Now I’ve done it. Less than a year after my piece on Super Mario 64, I managed to reach the 200-review mark in the form of my take on Persona 4 – exactly as I predicted. I am glad to have made it this far and I am truly appreciative of your support. As usual, now that I’ve reached this milestone, I now intend to talk about the games I’ve reviewed since then. Unlike last time, I didn’t revise any reviews, so there will only be fifty entries in this special. Like last time, this special will be divided into four parts. This part, which you’re reading right now, will detail all of the games that received failing grades. Part Two will showcase the ones that received middling grades. Part Three will have me talk about the games I recommend.
The finale will have me showcase the games I highly recommend. This time, I actually awarded a few 10/10s, so this will be the first time since my 100 review special that I’ll discuss every single tier on my grading scale. Once I’ve done that, I will reveal the master list so you can see where these games end up on them. Similar to my film review special, I have kept track of the scores I’ve awarded each game for a given decade. That way, you can see how frequently games from a given period pass, fail, or do neither. With the introduction out of the way, let’s dive right in.
July is usually my favorite month of the year, though these past two ones have been unusually difficult for some reason. I apologize for the sudden lack of content, though some decidedly strange circumstances ended up interfering with my writing process. For instance, my internet went down at the end of this month, resulting in this update post being delayed. I didn’t even get to see any films at home, though I personally blame that on Stranger Things.
The year 1980 marked the founding of a game developer known as HAL Laboratories. Headquartered in Chiyoda, Tokyo, one of the first things the company created was a peripheral that allowed computers to display graphics when they were otherwise incapable of doing so. From there, they developed what a part-time worker named Satoru Iwata admitted at the time was slew of rip-off of Namco’s famous arcade games such as Rally X and Galaxian. As copyright laws surrounding software was not clear in that era, they did not ask for Namco’s permission, though they did eventually obtain a license from them. In 1982, Mr. Iwata graduated from college and joined the company as a full-time employee. Following that, the company developed original games for the MSX and Commodore VIC-20 before focusing their attention to Nintendo’s Famicom console.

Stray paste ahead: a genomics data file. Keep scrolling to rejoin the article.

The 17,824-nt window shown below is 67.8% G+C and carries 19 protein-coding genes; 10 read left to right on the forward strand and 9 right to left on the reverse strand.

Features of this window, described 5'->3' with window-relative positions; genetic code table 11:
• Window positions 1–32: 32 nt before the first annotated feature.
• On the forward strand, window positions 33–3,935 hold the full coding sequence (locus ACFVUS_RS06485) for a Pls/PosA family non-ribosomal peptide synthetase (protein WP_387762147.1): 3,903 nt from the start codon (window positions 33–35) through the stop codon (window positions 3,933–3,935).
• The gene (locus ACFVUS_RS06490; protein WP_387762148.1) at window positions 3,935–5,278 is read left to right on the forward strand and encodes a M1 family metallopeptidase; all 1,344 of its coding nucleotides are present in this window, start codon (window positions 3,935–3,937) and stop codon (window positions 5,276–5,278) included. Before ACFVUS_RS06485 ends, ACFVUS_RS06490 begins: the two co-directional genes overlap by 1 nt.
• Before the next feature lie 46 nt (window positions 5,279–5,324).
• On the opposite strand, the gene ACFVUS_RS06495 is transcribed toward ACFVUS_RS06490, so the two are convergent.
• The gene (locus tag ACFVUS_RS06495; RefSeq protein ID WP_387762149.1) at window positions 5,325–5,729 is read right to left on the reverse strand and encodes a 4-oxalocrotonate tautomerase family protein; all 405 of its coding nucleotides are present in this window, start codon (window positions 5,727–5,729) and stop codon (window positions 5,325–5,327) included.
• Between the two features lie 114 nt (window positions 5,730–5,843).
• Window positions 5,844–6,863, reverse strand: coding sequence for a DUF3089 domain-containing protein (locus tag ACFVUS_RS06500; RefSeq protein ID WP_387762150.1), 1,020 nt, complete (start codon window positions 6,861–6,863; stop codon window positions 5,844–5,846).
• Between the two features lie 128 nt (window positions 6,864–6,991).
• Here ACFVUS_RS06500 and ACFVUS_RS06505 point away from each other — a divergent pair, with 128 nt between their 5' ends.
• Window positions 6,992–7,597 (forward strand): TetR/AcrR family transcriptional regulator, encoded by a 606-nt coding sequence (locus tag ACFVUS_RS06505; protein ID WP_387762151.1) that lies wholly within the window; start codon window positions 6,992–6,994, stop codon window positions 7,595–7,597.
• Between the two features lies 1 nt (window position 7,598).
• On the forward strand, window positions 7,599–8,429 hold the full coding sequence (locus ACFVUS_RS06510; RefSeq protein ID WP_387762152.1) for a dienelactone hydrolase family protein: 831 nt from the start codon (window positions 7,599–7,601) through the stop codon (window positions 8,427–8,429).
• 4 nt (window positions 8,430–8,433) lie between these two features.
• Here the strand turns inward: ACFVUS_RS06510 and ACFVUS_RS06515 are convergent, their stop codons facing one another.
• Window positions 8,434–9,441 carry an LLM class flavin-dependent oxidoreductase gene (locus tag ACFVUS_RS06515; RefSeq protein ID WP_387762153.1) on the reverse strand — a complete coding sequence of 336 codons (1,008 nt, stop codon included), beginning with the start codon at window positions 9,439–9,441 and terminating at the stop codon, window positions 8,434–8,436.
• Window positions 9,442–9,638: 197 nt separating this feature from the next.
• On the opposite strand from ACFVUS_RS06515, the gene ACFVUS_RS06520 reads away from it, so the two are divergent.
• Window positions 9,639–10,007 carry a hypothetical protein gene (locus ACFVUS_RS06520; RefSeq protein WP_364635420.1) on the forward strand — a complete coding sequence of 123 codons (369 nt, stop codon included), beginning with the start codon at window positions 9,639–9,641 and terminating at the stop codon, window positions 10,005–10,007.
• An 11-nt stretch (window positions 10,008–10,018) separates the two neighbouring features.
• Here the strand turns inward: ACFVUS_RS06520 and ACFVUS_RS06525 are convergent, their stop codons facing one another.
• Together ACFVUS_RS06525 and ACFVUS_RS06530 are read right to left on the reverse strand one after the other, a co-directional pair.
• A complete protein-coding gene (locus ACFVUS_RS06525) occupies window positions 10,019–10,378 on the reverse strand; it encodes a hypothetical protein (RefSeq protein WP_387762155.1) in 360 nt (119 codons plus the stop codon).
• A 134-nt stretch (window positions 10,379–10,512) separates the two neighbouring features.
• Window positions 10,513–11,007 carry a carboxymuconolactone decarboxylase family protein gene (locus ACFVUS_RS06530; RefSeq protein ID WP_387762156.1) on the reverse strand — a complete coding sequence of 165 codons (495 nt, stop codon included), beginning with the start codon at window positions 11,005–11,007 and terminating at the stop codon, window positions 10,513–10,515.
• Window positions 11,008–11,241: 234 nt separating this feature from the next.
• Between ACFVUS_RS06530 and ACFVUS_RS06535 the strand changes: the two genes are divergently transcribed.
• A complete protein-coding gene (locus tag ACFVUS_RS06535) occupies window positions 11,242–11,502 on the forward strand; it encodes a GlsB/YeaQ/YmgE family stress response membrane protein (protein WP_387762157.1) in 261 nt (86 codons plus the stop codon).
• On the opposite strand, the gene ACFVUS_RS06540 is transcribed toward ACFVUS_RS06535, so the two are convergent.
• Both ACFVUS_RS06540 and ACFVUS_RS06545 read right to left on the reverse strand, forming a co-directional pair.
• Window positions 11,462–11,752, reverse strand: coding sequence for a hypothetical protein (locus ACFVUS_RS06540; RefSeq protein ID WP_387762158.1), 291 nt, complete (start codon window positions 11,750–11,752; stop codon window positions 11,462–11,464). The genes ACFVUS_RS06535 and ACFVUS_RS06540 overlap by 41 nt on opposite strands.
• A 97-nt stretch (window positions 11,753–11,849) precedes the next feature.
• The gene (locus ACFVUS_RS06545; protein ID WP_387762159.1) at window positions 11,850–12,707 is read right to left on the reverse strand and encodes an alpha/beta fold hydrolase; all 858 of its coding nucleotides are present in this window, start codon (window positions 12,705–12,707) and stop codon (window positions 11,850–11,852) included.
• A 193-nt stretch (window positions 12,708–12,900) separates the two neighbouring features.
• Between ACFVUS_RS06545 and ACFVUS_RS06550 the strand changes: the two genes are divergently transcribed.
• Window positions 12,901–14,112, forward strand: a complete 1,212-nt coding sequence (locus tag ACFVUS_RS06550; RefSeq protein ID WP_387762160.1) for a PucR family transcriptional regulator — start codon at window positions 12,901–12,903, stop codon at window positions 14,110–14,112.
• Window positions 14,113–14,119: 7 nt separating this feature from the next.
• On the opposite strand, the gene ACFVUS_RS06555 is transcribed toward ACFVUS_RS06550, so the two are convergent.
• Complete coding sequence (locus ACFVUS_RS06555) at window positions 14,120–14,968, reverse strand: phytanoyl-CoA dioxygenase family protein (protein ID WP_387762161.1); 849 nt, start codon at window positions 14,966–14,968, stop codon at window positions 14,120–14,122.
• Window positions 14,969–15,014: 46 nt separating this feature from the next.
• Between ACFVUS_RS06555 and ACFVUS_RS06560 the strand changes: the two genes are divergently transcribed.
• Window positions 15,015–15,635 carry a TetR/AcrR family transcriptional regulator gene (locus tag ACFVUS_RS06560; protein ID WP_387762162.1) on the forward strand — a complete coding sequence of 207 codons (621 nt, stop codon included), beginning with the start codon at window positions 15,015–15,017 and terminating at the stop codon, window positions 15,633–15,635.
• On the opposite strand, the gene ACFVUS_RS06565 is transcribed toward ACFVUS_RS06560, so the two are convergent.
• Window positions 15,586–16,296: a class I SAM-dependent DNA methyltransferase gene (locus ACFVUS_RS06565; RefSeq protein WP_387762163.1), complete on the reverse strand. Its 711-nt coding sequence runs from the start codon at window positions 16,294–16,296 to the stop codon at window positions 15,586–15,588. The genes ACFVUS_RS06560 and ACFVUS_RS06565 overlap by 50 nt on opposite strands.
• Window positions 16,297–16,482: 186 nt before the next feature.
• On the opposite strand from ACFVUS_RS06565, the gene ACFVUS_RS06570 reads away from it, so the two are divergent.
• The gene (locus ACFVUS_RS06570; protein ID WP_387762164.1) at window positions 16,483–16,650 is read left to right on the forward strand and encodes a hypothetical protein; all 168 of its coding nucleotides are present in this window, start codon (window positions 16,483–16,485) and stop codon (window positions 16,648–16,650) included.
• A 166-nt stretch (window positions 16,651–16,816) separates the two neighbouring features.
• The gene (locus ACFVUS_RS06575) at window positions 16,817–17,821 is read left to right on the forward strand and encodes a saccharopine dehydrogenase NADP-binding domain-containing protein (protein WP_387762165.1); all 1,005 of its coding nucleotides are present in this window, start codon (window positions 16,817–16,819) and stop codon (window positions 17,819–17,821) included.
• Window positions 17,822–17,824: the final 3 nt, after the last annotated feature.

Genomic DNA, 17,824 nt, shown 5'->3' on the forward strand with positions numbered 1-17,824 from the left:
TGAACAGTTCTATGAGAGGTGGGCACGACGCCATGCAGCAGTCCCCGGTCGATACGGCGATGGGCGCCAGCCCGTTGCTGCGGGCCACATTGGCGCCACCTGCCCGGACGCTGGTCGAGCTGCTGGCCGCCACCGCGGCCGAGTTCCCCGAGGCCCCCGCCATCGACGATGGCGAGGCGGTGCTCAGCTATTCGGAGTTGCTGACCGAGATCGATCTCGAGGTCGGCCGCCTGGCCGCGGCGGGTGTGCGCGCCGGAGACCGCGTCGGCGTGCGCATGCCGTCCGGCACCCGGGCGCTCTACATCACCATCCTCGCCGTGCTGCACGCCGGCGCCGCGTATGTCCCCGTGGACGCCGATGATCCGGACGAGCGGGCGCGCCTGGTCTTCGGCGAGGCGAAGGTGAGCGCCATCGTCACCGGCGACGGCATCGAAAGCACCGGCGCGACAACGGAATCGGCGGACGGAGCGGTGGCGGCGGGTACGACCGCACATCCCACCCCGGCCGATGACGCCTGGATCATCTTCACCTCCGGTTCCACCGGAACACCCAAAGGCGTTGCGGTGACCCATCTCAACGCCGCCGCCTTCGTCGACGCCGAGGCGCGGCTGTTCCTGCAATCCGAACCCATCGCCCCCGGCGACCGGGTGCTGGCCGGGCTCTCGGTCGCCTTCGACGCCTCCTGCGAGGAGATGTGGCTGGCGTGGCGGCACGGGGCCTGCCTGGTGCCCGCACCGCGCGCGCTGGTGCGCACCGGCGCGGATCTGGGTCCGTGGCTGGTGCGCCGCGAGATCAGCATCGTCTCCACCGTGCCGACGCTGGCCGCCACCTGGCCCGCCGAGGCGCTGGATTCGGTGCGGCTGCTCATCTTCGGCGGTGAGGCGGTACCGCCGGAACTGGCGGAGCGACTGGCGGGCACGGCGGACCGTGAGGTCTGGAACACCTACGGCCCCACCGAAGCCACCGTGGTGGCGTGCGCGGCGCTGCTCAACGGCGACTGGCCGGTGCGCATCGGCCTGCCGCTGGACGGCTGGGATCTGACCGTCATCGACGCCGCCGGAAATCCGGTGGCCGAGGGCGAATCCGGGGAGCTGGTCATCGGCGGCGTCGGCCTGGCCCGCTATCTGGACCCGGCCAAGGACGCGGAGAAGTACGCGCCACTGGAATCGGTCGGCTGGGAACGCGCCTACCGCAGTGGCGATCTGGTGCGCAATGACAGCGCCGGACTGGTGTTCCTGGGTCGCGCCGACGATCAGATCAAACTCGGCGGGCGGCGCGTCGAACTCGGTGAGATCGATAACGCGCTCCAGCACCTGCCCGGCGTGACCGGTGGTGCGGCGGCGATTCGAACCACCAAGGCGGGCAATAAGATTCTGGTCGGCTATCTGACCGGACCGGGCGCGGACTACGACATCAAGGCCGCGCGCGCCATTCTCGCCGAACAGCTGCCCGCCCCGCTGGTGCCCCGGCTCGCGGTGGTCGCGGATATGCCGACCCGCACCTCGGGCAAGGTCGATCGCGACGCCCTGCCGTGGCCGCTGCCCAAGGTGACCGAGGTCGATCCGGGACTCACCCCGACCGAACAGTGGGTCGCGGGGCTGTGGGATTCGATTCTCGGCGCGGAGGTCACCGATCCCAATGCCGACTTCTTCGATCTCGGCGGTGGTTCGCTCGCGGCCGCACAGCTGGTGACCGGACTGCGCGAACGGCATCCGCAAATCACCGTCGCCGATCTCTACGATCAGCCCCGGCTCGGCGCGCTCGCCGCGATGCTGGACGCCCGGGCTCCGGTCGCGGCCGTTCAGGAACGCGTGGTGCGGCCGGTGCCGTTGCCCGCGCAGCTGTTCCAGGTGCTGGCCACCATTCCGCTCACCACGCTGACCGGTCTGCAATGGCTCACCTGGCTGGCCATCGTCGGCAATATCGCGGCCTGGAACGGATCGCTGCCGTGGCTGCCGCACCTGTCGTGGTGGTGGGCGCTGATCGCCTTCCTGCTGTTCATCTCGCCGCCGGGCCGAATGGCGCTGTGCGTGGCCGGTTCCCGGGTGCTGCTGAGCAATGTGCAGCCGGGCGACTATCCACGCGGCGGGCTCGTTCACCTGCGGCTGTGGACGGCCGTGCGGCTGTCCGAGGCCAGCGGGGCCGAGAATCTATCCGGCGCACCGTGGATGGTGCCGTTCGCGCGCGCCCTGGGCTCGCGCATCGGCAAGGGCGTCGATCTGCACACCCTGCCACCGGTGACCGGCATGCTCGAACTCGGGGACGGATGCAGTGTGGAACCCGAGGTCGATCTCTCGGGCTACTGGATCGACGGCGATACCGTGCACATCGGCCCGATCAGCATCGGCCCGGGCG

As the 1980s drew to a close, Nintendo had just launched their Game Boy console and a young man by the name of Masahiro Sakurai joined HAL Laboratories. Nintendo’s portable console proved to be such a hit, that demand often exceeded supply and Mr. Sakurai was in the processes of developing a game for it. Naturally, in order to design a game, he needed to create a character for it. At the age of nineteen, he drew a blob-like character as a placeholder sprite until he could come up with a different model. However, as time went on, he preferred it over any of the other proposed designs he came up with.
During the development of this game, Mr. Sakurai’s team called the character Popopo before ultimately deciding on Kirby. In later years, Mr. Sakurai himself remained unsure as to how they decided on that name. Given that Mr. Sakurai gave Kirby the ability to inhale and spit out objects at enemies, fans speculate he may have been named after the Kirby Company, which famously manufactured vacuum cleaners. Another theory is he was named after John Kirby, the attorney from Latham & Watkins LLP who defended Nintendo against Universal Studios’ infamous copyright infringement lawsuit they filed in 1981. Universal alleged that Nintendo’s popular arcade game Donkey Kong was an unauthorized allusion to the classic film King Kong. Shigeru Miyamoto, the creator of Donkey Kong, has gone on record saying this is the reason why Kirby made a list of potential names for the character, though he wasn’t named after the attorney.
Whatever the case may be, Kirby’s debut game was released in 1992 for the Game Boy. The game was originally titled Twinkle Popopo, but Mr. Sakurai’s team changed it to Kirby of the Stars to reflect the character’s new name. For its Western release a few months later, the game’s title was changed to Kirby’s Dream Land. The game proved fairly popular, selling a little over one-million copies. Critics were fairly receptive to the game, believing it provided a unique take on the platformer genre. With Kirby going on to become the mascot of HAL Laboratories, how does his first adventure hold up?